The majority of studies to date which have explicitly used SNA as part of a program evaluation were school-based (e.g., Paluck et al. 2016; Wölfer and Scheithauer 2014), demonstrating that the characteristics of a social network can be exploited to spread social norms, and that these changes are accompanied by changes to the network structure. Several studies have also used SNA to demonstrate the spread of attitudes and behaviors among network members regarding various health-related concerns (Valente 2017).

Objectives and Hypotheses

The intervention program in Touwsranten was aimed at promoting warmer, more positive parenting in all the individuals within this setting. Due to the community mobilization component, we hypothesized, first, that the intervention would be associated with a mean improvement in parenting practices across all caregivers in the analytic sample, irrespective of program attendance (Hypothesis 1). Second, we theorized that the mechanism for such change would be a significant reorganization of the structure of the network (Wölfer and Scheithauer 2014). As such, we hypothesized that both more positive parenting (Hypothesis 2a) and attending parenting skills training programs (Hypothesis 2b), would be associated with increased network centrality (as measured by multivariate network centrality parameters: indegree, outdegree, closeness, and betweenness). Third, in terms of network structure, we expected that program attendance would be associated both with caregivers nominating more others to speak to about parenting (selection: covariate ego effects, Hypothesis 3a) and with caregivers being nominated by more others to speak to about parenting (consistent with a possible increase in their social influence (selection: covariate alter effects, Hypothesis 3b). Finally, we conduct further analyses to determine whether connected caregivers behave more similarly (in terms of positive parenting) to each other than would be expected by chance (socialization: average behavior similarity, Hypothesis 4). We tested the hypotheses while controlling for risk factors that may undermine parenting (Nkuba et al. 2018).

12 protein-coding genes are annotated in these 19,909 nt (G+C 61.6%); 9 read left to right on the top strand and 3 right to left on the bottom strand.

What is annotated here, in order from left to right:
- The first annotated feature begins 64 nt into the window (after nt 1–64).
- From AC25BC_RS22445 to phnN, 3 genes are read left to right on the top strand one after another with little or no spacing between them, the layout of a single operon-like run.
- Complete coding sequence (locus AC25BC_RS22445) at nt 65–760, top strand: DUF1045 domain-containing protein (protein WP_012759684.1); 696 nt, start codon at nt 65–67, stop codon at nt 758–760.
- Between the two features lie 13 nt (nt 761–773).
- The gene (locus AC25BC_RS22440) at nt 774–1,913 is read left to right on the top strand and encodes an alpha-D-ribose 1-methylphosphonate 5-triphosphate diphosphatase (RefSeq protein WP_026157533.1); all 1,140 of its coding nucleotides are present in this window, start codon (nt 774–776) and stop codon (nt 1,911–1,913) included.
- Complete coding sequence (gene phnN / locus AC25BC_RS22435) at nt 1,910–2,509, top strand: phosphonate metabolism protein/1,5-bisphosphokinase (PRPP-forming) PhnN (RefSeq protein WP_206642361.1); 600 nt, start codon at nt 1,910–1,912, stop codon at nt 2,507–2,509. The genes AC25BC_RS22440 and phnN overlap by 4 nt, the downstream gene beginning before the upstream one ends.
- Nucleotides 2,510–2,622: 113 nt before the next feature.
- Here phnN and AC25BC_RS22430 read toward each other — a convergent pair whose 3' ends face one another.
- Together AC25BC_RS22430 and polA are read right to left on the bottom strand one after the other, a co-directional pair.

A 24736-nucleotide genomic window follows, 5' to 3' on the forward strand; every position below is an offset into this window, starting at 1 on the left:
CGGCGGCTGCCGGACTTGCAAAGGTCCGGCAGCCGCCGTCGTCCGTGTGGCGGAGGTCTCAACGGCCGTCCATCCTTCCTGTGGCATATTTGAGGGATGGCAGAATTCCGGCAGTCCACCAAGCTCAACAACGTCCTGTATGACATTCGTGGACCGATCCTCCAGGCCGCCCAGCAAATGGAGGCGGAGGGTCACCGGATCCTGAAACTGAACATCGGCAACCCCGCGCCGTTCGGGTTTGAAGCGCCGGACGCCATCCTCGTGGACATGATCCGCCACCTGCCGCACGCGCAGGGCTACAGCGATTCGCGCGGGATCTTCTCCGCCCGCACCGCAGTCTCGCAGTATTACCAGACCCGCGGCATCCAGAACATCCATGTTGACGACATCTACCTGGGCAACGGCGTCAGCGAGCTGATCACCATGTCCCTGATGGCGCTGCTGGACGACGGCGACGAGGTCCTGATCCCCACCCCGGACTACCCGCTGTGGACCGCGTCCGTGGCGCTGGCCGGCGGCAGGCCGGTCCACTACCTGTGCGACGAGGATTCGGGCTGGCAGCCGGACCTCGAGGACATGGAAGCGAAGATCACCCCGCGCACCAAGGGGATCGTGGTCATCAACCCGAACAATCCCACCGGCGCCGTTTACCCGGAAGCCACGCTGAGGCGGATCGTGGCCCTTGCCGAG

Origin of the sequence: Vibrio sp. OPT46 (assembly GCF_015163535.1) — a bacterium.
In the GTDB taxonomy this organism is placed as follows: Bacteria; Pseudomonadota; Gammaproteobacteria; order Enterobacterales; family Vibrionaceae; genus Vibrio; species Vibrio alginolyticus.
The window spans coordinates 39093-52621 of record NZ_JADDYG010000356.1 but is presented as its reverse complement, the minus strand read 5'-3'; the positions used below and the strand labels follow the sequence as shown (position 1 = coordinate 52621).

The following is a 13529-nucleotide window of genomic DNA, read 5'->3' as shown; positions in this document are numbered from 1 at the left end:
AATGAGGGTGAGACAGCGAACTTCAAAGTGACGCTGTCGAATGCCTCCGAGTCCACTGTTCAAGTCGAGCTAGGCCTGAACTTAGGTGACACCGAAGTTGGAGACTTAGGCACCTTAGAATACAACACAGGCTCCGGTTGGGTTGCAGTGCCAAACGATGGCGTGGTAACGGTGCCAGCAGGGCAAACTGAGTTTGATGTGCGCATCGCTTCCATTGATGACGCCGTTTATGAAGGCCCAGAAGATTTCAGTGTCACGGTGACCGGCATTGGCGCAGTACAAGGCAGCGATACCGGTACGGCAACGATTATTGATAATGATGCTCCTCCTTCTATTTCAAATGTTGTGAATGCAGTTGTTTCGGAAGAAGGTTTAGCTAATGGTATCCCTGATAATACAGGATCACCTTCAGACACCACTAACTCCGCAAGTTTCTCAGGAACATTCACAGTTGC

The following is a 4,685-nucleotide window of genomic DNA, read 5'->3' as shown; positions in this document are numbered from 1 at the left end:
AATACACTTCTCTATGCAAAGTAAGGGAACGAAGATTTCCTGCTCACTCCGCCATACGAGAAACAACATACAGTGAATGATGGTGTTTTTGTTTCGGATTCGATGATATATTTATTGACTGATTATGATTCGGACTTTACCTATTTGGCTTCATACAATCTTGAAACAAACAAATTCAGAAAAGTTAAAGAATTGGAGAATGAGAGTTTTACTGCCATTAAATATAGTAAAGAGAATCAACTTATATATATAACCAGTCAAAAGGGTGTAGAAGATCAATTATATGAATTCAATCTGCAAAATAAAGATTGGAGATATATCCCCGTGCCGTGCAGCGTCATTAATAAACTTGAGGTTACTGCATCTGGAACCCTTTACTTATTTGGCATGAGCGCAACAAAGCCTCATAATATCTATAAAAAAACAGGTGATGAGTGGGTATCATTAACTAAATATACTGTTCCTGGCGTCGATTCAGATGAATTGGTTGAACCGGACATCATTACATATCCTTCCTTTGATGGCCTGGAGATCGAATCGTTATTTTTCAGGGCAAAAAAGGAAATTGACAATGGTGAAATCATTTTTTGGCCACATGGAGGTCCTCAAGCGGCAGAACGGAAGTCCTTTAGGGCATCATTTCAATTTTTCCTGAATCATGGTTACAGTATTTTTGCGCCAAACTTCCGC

Research Design

The study used a longitudinal design, with two waves of data collection. All measures were assessed at Wave 1 (January–April 2016) and at Wave 2 (July–November 2017). Intervention activities were run continuously between waves of data collection.


All residents of Touwsranten who were primary caregivers of children were invited to complete a household survey and questionnaire. In the first wave of data collection, 473 caregivers responded to the questionnaire, of whom the majority (343) were “Colored” Afrikaans-speaking women, who then became the focus of this study, of whom 63 (18.4%) attended at least one parenting skills training program; 108 (22.8%) isiXhosa-speaking caregivers participated, but none attended the parenting programs, which meant we were unable to evaluate the success of the intervention within their network, which was very separate from that of the Afrikaans-speaking network. At Wave 2, 108 (31.5%) caregivers did not participate in the survey. The network boundary for social network analysis was drawn around the 235 caregivers who participated in both waves of data collection (mean age 35.92 years) with children between 1½ and under 18 years old, of whom 51 (21.7%) were attendees (see participant flow diagram available online, Section 2).

Attrition Analyses and Attendance Selection Bias